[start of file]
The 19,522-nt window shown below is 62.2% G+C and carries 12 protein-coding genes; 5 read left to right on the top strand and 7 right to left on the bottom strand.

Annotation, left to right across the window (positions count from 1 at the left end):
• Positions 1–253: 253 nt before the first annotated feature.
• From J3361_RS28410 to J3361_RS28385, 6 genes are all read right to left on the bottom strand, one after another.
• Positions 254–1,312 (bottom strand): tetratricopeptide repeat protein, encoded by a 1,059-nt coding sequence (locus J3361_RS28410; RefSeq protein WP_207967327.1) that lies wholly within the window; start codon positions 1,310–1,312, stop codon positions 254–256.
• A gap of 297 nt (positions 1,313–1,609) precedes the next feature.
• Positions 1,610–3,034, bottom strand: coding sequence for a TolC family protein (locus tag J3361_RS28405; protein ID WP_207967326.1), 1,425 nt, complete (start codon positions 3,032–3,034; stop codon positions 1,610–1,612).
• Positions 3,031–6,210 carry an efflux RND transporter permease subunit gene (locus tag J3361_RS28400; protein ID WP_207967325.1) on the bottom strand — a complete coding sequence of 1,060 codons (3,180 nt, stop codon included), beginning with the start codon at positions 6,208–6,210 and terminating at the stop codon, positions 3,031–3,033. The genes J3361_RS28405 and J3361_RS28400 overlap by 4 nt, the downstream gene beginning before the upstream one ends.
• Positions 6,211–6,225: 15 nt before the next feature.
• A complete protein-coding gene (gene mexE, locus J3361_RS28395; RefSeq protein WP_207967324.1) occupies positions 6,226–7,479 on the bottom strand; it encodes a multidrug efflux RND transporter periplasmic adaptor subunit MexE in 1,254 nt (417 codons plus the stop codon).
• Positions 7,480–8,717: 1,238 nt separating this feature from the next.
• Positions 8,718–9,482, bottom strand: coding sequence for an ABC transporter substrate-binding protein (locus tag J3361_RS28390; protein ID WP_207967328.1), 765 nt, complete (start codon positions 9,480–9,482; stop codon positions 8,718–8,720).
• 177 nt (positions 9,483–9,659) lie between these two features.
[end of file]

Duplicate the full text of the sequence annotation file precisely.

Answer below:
The 19,522-nt window shown below is 62.2% G+C and carries 12 protein-coding genes; 5 read left to right on the top strand and 7 right to left on the bottom strand.

Annotation, left to right across the window (positions count from 1 at the left end):
• Positions 1–253: 253 nt before the first annotated feature.
• From J3361_RS28410 to J3361_RS28385, 6 genes are all read right to left on the bottom strand, one after another.
• Positions 254–1,312 (bottom strand): tetratricopeptide repeat protein, encoded by a 1,059-nt coding sequence (locus J3361_RS28410; RefSeq protein WP_207967327.1) that lies wholly within the window; start codon positions 1,310–1,312, stop codon positions 254–256.
• A gap of 297 nt (positions 1,313–1,609) precedes the next feature.
• Positions 1,610–3,034, bottom strand: coding sequence for a TolC family protein (locus tag J3361_RS28405; protein ID WP_207967326.1), 1,425 nt, complete (start codon positions 3,032–3,034; stop codon positions 1,610–1,612).
• Positions 3,031–6,210 carry an efflux RND transporter permease subunit gene (locus tag J3361_RS28400; protein ID WP_207967325.1) on the bottom strand — a complete coding sequence of 1,060 codons (3,180 nt, stop codon included), beginning with the start codon at positions 6,208–6,210 and terminating at the stop codon, positions 3,031–3,033. The genes J3361_RS28405 and J3361_RS28400 overlap by 4 nt, the downstream gene beginning before the upstream one ends.
• Positions 6,211–6,225: 15 nt before the next feature.
• A complete protein-coding gene (gene mexE, locus J3361_RS28395; RefSeq protein WP_207967324.1) occupies positions 6,226–7,479 on the bottom strand; it encodes a multidrug efflux RND transporter periplasmic adaptor subunit MexE in 1,254 nt (417 codons plus the stop codon).
• Positions 7,480–8,717: 1,238 nt separating this feature from the next.
• Positions 8,718–9,482, bottom strand: coding sequence for an ABC transporter substrate-binding protein (locus tag J3361_RS28390; protein ID WP_207967328.1), 765 nt, complete (start codon positions 9,480–9,482; stop codon positions 8,718–8,720).
• 177 nt (positions 9,483–9,659) lie between these two features.